Wandering the West
April 7, 2009
There’s nothing like getting out on a trail, in a canyon, down a river, or on a mountaintop. But you can’t be everywhere, except in a book. Last week I picked three of my favorite writers of the west, guys you’d love to ride the river with: Ivan Doig, Louis L’Amour and A.B. Guthrie and suggested their books were great ways to experience the west in your favorite reading chair. Here are three more.
Tony Hillerman grew up in Oklahoma but became a newspaperman in New Mexico, where he fell in love with Navajo culture. Hillerman traveled the "rez" top to bottom, talking to Navajos, and especially Navajo spiritual leaders. Then he practically invented a new genre of murder mystery, one that blended murder with clues buried in the culture, beliefs and religion of the Navajo people. These are quick reads, though not a quick as a typical John Grisham legal thriller because it takes awhile to absorb the intricacies of Navajo beliefs. What you read of Navajo life is accurate. The tribe itself honored his work for its accuracy and his ability to explain the culture to his readership.
His 18 Navajo mysteries feature Lt. Joe Leaphorn and Sgt. Jim Chee of the Navajo Tribal Police. They see cultural and mystical clues in the dirt and clothes and other items at the murder scene and unravel each crime with a combination of CSI and medicine man knowledge. Try "Dance Hall of the Dead" or "The Skinwalkers" for starters. "A Thief of Time" takes place around the Utah reservation border town of Bluff, along the San Juan River. Nearly everything Hillerman writes about takes place around the Four Corners where Utah, Colorado, New Mexico and Arizona join, so it’s a good way to soak up the place from your reading chair.
Wallace Stegner called Salt Lake City his hometown but really it was all over the west, wandering with an itinerant dreamer of a father who never found his place to put down roots. Stegner was born in 1909, so his youth was back when homesteads still being settled and the Depression tested everyone. Stegner became a writing professor and mentor to a whole generation of other great writers, like Larry McMurtry, Thomas McGuane, Wendell Berry and Edward Abbey. Stegner wrote both fiction and non-fiction. The fiction takes place from California to Vermont, and his non-fiction mostly tells western stories. Stegner was a thoughtful guy his 30 books are not potboilers. "Angle of Repose" won the Pulitzer Prize, telling a family’s multi-generational life in the tough mining towns of the west, places not unlike the Park City of that era. Also try "Big Rock Candy Mountain," an autobiographical novel about trying to find a place in the west. A couple of his better non-fictions are Utah-centered, with "Gathering of Zion" about the Mormon Trail, and "Mormon Country." His biography of John Wesley Powell the first to descend the Colorado River, is called "Beyond the 100th Meridian" and it’s a classic.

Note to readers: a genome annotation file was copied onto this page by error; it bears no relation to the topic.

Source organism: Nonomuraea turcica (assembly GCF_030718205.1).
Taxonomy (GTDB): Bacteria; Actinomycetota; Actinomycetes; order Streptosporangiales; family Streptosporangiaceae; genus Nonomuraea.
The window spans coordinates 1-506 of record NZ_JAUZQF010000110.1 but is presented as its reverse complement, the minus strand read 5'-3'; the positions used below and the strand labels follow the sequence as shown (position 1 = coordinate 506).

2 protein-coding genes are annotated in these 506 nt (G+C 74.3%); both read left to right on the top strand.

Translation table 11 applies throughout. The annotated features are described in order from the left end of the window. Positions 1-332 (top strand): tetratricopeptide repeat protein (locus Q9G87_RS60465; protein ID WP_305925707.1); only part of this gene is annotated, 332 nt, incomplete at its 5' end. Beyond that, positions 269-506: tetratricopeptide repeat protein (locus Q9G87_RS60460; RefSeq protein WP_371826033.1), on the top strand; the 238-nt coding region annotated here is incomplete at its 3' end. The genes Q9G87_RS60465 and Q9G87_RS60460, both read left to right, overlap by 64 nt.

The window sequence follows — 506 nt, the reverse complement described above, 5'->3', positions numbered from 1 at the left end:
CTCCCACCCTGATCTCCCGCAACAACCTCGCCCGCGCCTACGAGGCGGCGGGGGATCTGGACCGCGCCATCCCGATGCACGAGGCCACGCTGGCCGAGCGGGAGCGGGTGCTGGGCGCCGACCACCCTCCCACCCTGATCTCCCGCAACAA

Edward Abbey was a Stegner student who discovered Southern Utah, especially the Moab and Canyonlands area, in the 1950’s and started writing. If you love the Colorado Plateau country, two must reads are "Desert Solitaire" a collection of short stories, and "The Monkey Wrench Gang" a laugh out loud funny, profane novel about a band of merry eco-pranksters who "monkey wrenched" their way around coal mines, dam sites and power plants that he thought were ruining pristine country. Abbey’s friends just fantasized about creating mayhem (or did they?) but the book inspired a whole movement of real eco-mayhem.
There are plenty more Abbey works, but those two stand out as capturing the Colorado Plateau country just north of Hillerman country. On a filming trip to Moab years ago I stopped in to have dinner with an old friend, Ken Sleight, at his Pack Creek Ranch, a bed and breakfast just south of town. Ken said Abbey was working on a book in an old cabin where he’d written books for years. Since he was a pretty ornery guy at times, I asked Ken to see if he’d ask Abbey if I could interview him. The answer came back an emphatic "Hell no!" But the next day, as we were saddling up horses to take a trail ride with Ken, Ed moseyed in and asked if we’d mind if he rode along. Mind? A trail ride with Cactus Ed? You betcha! And after four hours of hard riding, drinking warm Coors out of the saddlebags, and getting comfortable with us, Ed let us take out the camera. It was one of his last interviews. He died in 1989.
Recommended Stories For You
Ed, Wally and Tony are all gone now, along with Bud Guthrie and Louis L’Amour. But they left a shelf full of great books that will take you around the west for years to come.
Free-lance writer Larry Warren has been wandering the West covering news stories for television and magazines since he landed in Utah in the mid-1970s. In this column he writes about the favorite places he goes back to when he can.